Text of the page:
Author: Edward

California’s Public Utilities Commission Approves $300 Million Settlement With California Solar Power Cooperative

California’s Public Utilities Commission Approves $300 Million Settlement With California Solar Power Cooperative

California pushes a new plan to cut rooftop solar incentives with a lawsuit targeting a solar program adopted by the Nevada legislature.

By Alex J. Pellington

The California Public Utilities Commission (CPUC), meeting for the first time in several months, approved a $300 million settlement to resolve claims that the state’s Public Utilities Commission had failed to adequately review and approve the state’s adoption of a new law that cut off solar industry incentives in California.

The CPUC also approved the settlement for $80 million with the California Solar Power Cooperative, the new name of the California Public Power Association, which represents nearly 200 utility-scale solar panel installers. Under the terms of the settlement, the state will award the new cooperative (CPPC) more than $800 million and provide more than $100 million of the total for CPPC’s operating expenses.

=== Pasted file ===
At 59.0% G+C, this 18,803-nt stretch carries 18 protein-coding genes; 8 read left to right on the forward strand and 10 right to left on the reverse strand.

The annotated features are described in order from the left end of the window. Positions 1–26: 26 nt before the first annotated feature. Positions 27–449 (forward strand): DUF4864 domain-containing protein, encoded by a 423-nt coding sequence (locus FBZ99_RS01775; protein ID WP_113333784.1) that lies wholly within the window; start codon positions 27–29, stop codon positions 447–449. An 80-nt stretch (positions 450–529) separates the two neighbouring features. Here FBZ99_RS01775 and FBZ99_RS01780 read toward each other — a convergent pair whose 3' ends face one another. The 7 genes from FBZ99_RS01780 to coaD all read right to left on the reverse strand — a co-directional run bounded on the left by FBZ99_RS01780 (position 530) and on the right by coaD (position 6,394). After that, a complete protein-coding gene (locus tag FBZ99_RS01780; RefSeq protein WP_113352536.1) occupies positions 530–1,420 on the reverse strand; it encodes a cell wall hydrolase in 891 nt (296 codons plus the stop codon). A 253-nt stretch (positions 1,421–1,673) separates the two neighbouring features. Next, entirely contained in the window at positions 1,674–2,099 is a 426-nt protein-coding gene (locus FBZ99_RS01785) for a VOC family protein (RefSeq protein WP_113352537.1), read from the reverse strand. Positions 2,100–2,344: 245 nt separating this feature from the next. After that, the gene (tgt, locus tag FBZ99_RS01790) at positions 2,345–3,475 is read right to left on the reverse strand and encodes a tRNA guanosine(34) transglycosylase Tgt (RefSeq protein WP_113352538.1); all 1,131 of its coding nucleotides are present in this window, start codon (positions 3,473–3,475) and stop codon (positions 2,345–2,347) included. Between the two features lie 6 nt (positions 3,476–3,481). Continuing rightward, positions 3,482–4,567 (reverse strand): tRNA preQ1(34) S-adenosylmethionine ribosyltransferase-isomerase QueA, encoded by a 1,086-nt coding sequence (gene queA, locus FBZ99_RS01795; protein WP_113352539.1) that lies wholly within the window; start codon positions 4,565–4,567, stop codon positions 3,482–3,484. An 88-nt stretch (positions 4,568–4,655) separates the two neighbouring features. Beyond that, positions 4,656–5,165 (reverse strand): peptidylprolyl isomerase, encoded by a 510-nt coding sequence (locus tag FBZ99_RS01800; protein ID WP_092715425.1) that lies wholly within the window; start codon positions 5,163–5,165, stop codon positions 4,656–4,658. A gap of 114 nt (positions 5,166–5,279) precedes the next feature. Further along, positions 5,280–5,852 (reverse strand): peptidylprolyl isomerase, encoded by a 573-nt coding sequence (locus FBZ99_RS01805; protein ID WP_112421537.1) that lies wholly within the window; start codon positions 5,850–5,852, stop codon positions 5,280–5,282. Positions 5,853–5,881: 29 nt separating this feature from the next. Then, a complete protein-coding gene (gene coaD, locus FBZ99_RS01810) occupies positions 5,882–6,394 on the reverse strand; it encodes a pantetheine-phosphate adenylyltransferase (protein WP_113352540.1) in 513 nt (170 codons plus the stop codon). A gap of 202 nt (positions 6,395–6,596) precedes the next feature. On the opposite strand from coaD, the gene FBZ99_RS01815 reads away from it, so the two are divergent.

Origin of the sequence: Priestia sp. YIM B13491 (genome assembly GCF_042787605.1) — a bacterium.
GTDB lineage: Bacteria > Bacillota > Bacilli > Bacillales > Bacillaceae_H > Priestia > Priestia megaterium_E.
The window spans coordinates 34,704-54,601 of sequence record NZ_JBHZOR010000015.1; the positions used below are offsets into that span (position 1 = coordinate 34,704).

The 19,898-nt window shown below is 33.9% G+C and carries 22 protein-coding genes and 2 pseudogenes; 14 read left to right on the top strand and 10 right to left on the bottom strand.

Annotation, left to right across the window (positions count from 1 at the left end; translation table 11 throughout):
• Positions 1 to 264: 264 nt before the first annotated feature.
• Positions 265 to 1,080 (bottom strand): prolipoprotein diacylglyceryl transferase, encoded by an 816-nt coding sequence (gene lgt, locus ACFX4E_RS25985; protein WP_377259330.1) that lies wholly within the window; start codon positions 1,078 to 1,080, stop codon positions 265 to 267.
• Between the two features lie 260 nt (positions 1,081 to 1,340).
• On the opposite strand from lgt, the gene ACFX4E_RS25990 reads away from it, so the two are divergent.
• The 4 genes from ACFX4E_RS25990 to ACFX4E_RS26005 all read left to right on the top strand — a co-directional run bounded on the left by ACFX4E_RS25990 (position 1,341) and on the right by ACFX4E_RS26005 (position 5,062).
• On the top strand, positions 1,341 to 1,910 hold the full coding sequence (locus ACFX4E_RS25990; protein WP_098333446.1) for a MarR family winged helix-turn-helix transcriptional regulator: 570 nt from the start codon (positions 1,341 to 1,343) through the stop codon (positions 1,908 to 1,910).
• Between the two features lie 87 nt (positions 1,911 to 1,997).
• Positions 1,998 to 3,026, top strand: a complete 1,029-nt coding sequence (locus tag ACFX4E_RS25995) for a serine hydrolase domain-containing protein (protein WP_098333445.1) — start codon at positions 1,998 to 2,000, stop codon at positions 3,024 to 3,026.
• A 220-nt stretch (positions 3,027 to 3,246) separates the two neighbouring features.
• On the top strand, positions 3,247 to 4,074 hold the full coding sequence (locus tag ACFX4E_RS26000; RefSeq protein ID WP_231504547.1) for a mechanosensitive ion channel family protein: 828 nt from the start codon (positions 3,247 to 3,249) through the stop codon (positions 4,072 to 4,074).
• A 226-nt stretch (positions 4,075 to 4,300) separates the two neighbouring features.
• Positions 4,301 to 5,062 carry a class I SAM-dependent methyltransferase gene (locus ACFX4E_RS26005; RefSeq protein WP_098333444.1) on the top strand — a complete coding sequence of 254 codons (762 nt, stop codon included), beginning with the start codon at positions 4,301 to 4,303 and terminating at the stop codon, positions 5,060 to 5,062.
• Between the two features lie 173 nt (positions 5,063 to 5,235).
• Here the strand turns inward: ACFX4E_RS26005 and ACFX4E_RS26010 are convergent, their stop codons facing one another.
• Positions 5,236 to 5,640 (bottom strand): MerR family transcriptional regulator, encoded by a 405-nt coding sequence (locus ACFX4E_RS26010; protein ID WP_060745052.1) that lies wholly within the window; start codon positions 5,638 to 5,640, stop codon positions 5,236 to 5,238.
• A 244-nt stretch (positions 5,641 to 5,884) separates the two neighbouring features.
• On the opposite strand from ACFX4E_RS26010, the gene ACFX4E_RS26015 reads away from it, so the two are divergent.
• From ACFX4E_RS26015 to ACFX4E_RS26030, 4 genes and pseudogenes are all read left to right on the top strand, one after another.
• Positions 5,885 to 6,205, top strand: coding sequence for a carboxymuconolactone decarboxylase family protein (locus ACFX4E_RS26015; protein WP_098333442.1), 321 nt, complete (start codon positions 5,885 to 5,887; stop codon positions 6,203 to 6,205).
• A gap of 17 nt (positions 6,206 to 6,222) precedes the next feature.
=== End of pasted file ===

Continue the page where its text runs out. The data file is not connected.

The CPUC’s decision to grant the CPPC the new incentives over the utility-scale solar industry is just one of the major issues that the utility commission is facing as it wrestles with the implications of the Trump Administration and President Trump’s withdrawal of the U.S. from the Paris Climate Accord.

The CPUC was required to conduct a “due diligence” review of the new incentives and decide whether or not to authorize the new incentives, which are in addition to the existing solar incentives the California legislature had approved earlier in the year.

As required by law, the CPUC reviewed the new incentives and then made a finding of fact that “the state’s economic impacts studies were adequate and sufficient in their analysis, and that the state’s analysis in the review of the new incentives was adequate and sufficient with regard to the analysis and impact of the solar incentive program.”

“The CPUC found that the California legislature’s decision to increase the number of incentives and reduce the amount of solar capacity were the only rational choices that the legislature could have made in terms of the economic impacts of the solar program,” said the CPUC in a statement. “The CPUC could not justify cutting the existing incentives on the grounds that the additional solar power is not needed.”

The CPUC’s decision is a reversal of its decision last April when the CPUC granted solar incentives to solar panel installers and solar

Leave a Comment